Washington: A snake slithering towards you may be farther away than it seems because fear magnifies the sense of danger and it can alter even basic aspects of how we perceive the world around us, says a US study. "Our results show that emotion and perception are not fully dissociable in the mind," says study co-author and Emory University psychologist Stella Lourenco.

"Fear can alter even basic aspects of how we perceive the world around us. This has clear implications for understanding clinical phobias," Lourenco said.

Lourenco conducted the research with Matthew Longo, psychologist at the University of London, the journal Current Biology reports.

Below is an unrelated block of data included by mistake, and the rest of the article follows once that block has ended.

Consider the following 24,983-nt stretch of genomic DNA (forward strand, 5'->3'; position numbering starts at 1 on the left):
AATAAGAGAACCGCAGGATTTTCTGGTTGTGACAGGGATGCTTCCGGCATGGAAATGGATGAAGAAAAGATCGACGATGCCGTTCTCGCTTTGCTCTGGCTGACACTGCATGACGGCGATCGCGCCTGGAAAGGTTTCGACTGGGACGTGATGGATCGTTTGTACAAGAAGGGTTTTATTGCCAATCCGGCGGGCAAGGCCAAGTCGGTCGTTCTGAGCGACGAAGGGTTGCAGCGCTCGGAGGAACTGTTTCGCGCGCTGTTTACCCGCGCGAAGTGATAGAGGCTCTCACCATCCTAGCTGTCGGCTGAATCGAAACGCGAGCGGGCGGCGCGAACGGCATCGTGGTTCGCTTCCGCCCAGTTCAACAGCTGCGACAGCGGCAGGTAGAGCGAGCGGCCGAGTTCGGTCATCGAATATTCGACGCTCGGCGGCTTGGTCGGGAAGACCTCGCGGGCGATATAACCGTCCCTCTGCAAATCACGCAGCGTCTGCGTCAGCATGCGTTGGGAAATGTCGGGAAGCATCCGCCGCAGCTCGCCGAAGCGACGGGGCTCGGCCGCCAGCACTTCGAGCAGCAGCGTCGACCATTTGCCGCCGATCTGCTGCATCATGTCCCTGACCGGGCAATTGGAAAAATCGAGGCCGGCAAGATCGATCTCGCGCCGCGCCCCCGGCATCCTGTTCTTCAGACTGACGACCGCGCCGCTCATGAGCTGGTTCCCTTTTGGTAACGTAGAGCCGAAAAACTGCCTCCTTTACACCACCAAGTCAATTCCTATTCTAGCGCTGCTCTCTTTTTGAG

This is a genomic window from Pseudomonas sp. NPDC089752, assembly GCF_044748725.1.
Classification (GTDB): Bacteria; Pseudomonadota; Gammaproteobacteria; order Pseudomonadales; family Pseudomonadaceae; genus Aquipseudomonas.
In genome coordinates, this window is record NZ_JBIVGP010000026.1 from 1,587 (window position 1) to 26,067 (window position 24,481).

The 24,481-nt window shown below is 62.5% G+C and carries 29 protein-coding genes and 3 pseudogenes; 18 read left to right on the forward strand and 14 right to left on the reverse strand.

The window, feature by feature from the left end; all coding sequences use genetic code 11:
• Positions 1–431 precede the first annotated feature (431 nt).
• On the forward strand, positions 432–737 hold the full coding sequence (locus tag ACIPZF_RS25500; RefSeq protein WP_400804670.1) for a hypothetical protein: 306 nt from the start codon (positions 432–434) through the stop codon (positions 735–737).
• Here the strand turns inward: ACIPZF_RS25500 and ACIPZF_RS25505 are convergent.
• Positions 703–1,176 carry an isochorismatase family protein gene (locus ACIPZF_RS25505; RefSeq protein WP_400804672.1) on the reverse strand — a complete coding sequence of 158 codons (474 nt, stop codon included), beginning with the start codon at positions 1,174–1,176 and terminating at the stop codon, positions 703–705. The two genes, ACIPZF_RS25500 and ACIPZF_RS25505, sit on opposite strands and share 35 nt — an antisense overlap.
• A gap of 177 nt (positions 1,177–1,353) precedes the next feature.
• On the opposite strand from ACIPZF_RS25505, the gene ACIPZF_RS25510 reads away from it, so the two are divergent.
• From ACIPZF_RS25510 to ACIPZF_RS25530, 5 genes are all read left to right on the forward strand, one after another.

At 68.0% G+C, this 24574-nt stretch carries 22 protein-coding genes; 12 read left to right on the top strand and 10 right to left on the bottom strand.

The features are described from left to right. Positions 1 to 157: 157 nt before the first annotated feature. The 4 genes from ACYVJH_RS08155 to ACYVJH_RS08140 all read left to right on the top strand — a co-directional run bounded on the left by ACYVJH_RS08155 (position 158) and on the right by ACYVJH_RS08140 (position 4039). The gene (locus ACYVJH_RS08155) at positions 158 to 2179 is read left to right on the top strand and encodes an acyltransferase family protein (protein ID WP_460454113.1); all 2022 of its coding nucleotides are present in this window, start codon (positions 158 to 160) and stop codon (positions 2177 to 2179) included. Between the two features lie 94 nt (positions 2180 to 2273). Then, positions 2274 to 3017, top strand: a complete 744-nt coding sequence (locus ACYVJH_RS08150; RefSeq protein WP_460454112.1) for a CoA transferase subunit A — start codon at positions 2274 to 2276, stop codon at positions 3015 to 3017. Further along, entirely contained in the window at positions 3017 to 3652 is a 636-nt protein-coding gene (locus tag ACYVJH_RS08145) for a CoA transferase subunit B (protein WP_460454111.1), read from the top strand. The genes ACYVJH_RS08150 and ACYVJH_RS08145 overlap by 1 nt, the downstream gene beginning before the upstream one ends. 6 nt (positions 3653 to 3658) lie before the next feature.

People generally have a well-developed sense for when objects heading towards them will make contact, including a split-second cushion for dodging or blocking the object, if necessary. The researchers set up an experiment to test the effect of fear on the accuracy of that skill.

The more fearful someone reported feeling of spiders, the more they underestimated time-to-collision of a looming spider, according to an Emory statement.

The researchers note that it is unclear whether fear of an object makes the object appear to travel faster, or whether that fear makes the viewer expand their sense of personal space, which is generally about an arm's length away.

(Agencies)

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